The research was funded by ConAgra Foods, the manufacturer of Hunt's canned tomatoes, and the study was authored by Victor Fulgoni, III, Ph.D., of Nutrition Impact; as well as Kristi Reimers, Ph.D., R.D., and Patty Packard, M.S., R.D., both of ConAgra Foods. Presented by Fulgoni at the ADA's annual Food and Nutrition Conference and Expo, the research is based on data from the 1999-2004 National Health and Nutrition Examination Survey (NHANES). NHANES is a large national study of diet and health relationships among 13,292 American adults conducted annually by the Centers for Disease Control and Prevention.
"As a company, we're focused on better understanding the nutritional benefits of canned tomatoes," Reimers said. "We also have a strong interest in making sure consumers have science-based information to make food choices based on their personal nutrition needs. This study is part of the work we do to truly understand the health benefits a variety of products may have and to communicate those benefits to dietitians and consumers."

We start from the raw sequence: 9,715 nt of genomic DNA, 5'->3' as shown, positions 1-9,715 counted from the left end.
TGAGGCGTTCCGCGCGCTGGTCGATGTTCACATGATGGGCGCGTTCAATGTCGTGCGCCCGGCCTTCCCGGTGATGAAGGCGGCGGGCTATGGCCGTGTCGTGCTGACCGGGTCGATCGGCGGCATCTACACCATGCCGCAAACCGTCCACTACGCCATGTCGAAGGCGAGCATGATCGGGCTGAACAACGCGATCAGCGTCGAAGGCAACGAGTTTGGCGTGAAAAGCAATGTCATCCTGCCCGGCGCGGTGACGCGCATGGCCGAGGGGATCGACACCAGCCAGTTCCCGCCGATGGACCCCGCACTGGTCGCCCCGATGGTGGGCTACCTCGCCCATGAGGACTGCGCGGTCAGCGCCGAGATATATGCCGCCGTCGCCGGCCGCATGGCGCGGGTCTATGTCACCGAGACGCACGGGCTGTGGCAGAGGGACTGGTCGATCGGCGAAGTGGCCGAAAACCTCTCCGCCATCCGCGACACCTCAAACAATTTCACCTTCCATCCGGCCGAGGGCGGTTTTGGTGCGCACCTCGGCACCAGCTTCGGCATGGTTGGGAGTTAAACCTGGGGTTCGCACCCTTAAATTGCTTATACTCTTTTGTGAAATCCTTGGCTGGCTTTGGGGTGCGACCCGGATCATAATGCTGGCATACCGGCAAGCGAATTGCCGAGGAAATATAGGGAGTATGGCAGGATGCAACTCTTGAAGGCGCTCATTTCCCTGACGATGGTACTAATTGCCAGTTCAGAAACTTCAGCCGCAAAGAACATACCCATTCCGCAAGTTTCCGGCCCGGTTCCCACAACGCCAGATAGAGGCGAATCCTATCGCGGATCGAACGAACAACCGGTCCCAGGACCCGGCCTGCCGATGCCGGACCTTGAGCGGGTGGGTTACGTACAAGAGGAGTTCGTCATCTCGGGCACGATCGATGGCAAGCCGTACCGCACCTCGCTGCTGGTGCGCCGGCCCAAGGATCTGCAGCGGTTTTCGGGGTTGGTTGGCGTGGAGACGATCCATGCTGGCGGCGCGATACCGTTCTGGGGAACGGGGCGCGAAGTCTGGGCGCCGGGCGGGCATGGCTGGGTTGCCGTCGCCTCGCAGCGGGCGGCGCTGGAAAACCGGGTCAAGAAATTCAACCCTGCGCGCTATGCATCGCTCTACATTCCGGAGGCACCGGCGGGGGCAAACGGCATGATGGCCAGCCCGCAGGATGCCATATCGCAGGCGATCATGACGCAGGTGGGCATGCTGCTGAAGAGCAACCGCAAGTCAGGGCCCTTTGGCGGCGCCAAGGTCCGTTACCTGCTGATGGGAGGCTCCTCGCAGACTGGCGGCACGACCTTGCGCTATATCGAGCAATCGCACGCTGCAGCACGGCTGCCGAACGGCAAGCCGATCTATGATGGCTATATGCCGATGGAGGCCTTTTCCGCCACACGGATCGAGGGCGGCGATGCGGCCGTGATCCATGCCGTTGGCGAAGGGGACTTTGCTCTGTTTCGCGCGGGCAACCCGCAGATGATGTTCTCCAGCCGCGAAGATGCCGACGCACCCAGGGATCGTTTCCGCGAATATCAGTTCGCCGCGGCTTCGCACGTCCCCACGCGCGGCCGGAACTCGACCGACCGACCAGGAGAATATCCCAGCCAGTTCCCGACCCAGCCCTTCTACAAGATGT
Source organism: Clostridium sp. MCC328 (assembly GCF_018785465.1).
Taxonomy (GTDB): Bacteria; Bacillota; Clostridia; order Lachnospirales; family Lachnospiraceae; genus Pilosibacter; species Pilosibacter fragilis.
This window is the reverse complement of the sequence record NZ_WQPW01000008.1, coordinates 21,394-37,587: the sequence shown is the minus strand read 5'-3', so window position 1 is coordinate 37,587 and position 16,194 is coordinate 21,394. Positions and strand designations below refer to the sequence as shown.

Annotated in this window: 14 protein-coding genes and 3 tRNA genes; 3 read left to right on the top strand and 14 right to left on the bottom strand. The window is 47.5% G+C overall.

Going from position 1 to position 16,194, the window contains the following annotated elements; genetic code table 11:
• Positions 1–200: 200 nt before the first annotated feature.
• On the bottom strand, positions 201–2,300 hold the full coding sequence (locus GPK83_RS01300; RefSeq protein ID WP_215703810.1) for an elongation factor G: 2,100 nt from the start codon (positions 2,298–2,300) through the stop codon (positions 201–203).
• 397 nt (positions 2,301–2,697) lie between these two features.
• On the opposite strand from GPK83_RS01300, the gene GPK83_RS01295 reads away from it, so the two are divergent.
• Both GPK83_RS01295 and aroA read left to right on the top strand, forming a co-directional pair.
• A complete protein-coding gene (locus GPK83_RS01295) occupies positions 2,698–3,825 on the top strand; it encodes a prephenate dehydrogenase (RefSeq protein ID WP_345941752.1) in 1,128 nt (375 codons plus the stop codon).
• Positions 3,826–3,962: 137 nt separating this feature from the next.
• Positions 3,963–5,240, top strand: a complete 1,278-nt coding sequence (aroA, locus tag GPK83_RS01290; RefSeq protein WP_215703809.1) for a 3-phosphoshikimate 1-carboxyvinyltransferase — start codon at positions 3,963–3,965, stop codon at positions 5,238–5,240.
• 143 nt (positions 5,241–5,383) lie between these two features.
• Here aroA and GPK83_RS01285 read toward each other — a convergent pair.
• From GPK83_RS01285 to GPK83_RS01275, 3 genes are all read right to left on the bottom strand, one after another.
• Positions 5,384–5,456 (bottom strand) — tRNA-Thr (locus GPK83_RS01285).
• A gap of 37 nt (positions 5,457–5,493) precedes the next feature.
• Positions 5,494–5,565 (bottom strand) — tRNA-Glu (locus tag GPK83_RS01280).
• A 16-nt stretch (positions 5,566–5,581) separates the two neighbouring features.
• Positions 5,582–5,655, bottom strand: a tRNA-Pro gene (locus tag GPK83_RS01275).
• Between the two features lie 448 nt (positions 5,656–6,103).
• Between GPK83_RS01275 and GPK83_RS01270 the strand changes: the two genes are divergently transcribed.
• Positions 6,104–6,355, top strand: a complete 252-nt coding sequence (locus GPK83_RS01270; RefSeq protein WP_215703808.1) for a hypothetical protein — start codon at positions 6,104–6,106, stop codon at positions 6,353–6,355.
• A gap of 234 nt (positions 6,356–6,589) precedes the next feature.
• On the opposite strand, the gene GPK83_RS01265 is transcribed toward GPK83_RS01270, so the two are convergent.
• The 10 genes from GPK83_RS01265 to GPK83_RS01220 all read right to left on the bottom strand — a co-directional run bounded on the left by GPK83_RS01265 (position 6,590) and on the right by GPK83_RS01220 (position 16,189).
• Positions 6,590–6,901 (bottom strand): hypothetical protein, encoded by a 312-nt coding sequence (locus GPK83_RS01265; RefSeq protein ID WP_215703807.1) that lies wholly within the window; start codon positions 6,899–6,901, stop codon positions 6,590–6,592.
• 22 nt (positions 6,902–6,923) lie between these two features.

"This study shows that people who eat canned tomatoes have a higher-quality diet as shown by their higher vegetable, vitamin, mineral and fiber intakes. Knowing that, it's important that Americans consider canned tomatoes to be one more option for building a delicious and healthy diet." said Fulgoni.
The study also found that individuals who ate canned tomatoes consumed more of the nutrients that are lacking in many Americans' diets, including fiber, vitamins C and E, potassium, and magnesium. Additionally, Americans ate canned tomatoes also consumed less total fat, saturated fat, cholesterol and added sugars.
"At a time when consumers are as concerned about getting the most for their grocery dollar as they may be about their long-term health, products like Hunt's canned tomatoes can help them balance value with nutrition," Reimers stated. "Tomatoes are a warehouse of antioxidants, including vitamin C, beta carotene and lycopene. More specifically, canned tomatoes are superior to fresh for delivering antioxidants because their lycopene is much more easily absorbed."
The study identified and compared 1,851 individuals who reported that they consumed at least one-quarter cup of processed tomatoes to the remaining 11,441 individuals who ate less than that, according to the NHANES survey results.
From the November 10, 2008, Prepared Foods e-Flash